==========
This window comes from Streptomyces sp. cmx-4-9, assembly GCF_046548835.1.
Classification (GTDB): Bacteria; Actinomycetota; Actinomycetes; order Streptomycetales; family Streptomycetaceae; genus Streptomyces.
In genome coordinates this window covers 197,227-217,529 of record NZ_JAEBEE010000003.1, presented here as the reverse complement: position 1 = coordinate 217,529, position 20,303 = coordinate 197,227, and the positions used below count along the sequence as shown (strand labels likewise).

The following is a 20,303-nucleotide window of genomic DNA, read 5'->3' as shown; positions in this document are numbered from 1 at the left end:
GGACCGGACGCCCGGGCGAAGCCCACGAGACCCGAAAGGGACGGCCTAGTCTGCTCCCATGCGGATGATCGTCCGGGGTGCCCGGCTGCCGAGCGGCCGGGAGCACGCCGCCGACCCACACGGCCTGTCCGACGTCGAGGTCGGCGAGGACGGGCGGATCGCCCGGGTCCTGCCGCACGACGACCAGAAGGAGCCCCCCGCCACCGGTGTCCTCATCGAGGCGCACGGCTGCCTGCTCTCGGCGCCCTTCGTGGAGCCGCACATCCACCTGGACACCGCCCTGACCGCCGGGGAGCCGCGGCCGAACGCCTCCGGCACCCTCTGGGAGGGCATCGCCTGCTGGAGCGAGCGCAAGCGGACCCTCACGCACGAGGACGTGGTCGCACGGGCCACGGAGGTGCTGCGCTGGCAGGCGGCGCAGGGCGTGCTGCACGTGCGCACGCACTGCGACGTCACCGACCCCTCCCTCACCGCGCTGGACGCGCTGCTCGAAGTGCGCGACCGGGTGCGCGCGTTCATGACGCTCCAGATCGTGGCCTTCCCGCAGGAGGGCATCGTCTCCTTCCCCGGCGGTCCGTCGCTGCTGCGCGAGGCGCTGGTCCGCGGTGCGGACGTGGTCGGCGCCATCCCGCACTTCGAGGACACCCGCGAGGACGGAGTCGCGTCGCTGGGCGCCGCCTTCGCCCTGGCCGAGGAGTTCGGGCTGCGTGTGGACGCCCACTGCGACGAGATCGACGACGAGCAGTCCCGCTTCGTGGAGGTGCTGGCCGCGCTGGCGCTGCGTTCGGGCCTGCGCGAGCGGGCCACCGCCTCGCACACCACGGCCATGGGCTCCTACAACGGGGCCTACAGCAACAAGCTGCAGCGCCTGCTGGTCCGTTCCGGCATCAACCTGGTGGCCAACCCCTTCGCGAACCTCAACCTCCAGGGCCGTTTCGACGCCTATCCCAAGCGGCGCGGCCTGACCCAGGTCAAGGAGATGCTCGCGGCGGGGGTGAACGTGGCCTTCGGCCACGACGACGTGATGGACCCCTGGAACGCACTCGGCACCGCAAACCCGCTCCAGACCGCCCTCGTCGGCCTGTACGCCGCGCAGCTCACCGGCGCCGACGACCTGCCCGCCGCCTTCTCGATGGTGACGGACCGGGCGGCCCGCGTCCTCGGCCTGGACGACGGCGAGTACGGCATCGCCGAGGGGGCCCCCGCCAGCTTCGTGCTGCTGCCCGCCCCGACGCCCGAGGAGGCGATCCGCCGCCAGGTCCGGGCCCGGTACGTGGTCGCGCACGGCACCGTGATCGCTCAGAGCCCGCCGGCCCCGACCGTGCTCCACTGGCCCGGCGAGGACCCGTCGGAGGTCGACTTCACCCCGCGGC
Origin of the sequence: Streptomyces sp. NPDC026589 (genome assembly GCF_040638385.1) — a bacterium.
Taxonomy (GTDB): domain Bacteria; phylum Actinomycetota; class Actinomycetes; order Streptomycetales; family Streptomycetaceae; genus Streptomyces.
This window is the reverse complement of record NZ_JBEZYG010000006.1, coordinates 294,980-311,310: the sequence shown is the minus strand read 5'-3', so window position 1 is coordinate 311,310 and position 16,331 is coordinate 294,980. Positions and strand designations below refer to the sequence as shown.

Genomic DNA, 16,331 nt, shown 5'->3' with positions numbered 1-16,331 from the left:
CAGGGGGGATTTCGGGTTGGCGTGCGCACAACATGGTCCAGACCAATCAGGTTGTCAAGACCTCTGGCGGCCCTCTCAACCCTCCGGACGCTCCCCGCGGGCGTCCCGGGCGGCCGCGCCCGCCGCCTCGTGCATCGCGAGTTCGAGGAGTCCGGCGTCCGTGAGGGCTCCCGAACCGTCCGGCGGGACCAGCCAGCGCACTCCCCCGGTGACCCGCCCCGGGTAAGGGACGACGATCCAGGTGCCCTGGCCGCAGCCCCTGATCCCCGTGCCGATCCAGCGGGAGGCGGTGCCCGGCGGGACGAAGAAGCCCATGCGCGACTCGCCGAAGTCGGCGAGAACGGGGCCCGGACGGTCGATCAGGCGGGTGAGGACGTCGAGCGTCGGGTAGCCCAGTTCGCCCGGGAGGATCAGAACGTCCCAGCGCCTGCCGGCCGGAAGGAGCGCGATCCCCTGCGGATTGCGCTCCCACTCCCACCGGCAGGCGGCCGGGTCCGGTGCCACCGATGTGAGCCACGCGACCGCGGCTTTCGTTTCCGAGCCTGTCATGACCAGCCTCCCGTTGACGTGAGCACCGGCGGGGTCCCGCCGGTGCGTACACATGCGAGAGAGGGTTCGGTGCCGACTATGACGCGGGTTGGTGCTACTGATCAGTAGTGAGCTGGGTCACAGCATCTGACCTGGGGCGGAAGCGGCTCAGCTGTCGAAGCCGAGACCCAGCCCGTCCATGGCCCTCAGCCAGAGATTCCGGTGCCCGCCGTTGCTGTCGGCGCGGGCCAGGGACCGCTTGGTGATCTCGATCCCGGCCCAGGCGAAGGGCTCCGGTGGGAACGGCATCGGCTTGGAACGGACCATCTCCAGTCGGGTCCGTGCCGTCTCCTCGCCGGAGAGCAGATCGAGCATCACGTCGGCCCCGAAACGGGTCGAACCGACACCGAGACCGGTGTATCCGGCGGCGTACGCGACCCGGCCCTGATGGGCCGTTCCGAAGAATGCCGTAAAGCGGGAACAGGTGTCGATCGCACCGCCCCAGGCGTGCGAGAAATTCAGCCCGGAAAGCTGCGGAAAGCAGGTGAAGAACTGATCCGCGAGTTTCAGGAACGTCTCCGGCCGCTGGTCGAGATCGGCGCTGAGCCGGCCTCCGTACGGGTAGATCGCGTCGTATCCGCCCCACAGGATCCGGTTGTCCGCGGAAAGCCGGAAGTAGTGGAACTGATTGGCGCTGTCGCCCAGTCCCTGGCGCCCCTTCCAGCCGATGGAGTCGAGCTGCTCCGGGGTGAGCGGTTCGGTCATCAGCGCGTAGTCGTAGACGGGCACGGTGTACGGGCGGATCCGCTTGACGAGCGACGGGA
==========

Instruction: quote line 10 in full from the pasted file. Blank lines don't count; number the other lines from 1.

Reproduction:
CAGGGGGGATTTCGGGTTGGCGTGCGCACAACATGGTCCAGACCAATCAGGTTGTCAAGACCTCTGGCGGCCCTCTCAACCCTCCGGACGCTCCCCGCGGGCGTCCCGGGCGGCCGCGCCCGCCGCCTCGTGCATCGCGAGTTCGAGGAGTCCGGCGTCCGTGAGGGCTCCCGAACCGTCCGGCGGGACCAGCCAGCGCACTCCCCCGGTGACCCGCCCCGGGTAAGGGACGACGATCCAGGTGCCCTGGCCGCAGCCCCTGATCCCCGTGCCGATCCAGCGGGAGGCGGTGCCCGGCGGGACGAAGAAGCCCATGCGCGACTCGCCGAAGTCGGCGAGAACGGGGCCCGGACGGTCGATCAGGCGGGTGAGGACGTCGAGCGTCGGGTAGCCCAGTTCGCCCGGGAGGATCAGAACGTCCCAGCGCCTGCCGGCCGGAAGGAGCGCGATCCCCTGCGGATTGCGCTCCCACTCCCACCGGCAGGCGGCCGGGTCCGGTGCCACCGATGTGAGCCACGCGACCGCGGCTTTCGTTTCCGAGCCTGTCATGACCAGCCTCCCGTTGACGTGAGCACCGGCGGGGTCCCGCCGGTGCGTACACATGCGAGAGAGGGTTCGGTGCCGACTATGACGCGGGTTGGTGCTACTGATCAGTAGTGAGCTGGGTCACAGCATCTGACCTGGGGCGGAAGCGGCTCAGCTGTCGAAGCCGAGACCCAGCCCGTCCATGGCCCTCAGCCAGAGATTCCGGTGCCCGCCGTTGCTGTCGGCGCGGGCCAGGGACCGCTTGGTGATCTCGATCCCGGCCCAGGCGAAGGGCTCCGGTGGGAACGGCATCGGCTTGGAACGGACCATCTCCAGTCGGGTCCGTGCCGTCTCCTCGCCGGAGAGCAGATCGAGCATCACGTCGGCCCCGAAACGGGTCGAACCGACACCGAGACCGGTGTATCCGGCGGCGTACGCGACCCGGCCCTGATGGGCCGTTCCGAAGAATGCCGTAAAGCGGGAACAGGTGTCGATCGCACCGCCCCAGGCGTGCGAGAAATTCAGCCCGGAAAGCTGCGGAAAGCAGGTGAAGAACTGATCCGCGAGTTTCAGGAACGTCTCCGGCCGCTGGTCGAGATCGGCGCTGAGCCGGCCTCCGTACGGGTAGATCGCGTCGTATCCGCCCCACAGGATCCGGTTGTCCGCGGAAAGCCGGAAGTAGTGGAACTGATTGGCGCTGTCGCCCAGTCCCTGGCGCCCCTTCCAGCCGATGGAGTCGAGCTGCTCCGGGGTGAGCGGTTCGGTCATCAGCGCGTAGTCGTAGACGGGCACGGTGTACGGGCGGATCCGCTTGACGAGCGACGGGA